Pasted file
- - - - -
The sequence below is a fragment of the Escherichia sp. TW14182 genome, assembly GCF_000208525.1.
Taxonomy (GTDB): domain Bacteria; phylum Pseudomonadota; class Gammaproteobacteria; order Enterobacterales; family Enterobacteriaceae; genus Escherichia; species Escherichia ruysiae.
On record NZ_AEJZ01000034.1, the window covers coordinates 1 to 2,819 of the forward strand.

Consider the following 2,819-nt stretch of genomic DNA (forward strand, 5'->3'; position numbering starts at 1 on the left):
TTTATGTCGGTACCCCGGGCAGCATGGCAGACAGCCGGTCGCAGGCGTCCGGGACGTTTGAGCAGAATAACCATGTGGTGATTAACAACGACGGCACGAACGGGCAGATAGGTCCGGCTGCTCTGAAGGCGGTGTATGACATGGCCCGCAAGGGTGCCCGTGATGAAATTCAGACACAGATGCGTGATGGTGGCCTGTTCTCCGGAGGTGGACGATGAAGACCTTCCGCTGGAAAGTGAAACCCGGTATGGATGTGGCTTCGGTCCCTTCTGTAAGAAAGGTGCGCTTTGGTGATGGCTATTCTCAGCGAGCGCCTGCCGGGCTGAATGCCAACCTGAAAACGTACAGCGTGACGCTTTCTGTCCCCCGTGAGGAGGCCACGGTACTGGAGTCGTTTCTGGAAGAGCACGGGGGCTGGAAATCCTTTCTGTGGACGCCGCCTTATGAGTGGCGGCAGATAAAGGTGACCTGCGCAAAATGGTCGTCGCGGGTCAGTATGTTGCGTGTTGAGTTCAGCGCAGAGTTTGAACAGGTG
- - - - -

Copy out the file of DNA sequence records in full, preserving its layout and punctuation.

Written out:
The sequence below is a fragment of the Escherichia sp. TW14182 genome, assembly GCF_000208525.1.
Taxonomy (GTDB): domain Bacteria; phylum Pseudomonadota; class Gammaproteobacteria; order Enterobacterales; family Enterobacteriaceae; genus Escherichia; species Escherichia ruysiae.
On record NZ_AEJZ01000034.1, the window covers coordinates 1 to 2,819 of the forward strand.

Consider the following 2,819-nt stretch of genomic DNA (forward strand, 5'->3'; position numbering starts at 1 on the left):
TTTATGTCGGTACCCCGGGCAGCATGGCAGACAGCCGGTCGCAGGCGTCCGGGACGTTTGAGCAGAATAACCATGTGGTGATTAACAACGACGGCACGAACGGGCAGATAGGTCCGGCTGCTCTGAAGGCGGTGTATGACATGGCCCGCAAGGGTGCCCGTGATGAAATTCAGACACAGATGCGTGATGGTGGCCTGTTCTCCGGAGGTGGACGATGAAGACCTTCCGCTGGAAAGTGAAACCCGGTATGGATGTGGCTTCGGTCCCTTCTGTAAGAAAGGTGCGCTTTGGTGATGGCTATTCTCAGCGAGCGCCTGCCGGGCTGAATGCCAACCTGAAAACGTACAGCGTGACGCTTTCTGTCCCCCGTGAGGAGGCCACGGTACTGGAGTCGTTTCTGGAAGAGCACGGGGGCTGGAAATCCTTTCTGTGGACGCCGCCTTATGAGTGGCGGCAGATAAAGGTGACCTGCGCAAAATGGTCGTCGCGGGTCAGTATGTTGCGTGTTGAGTTCAGCGCAGAGTTTGAACAGGTG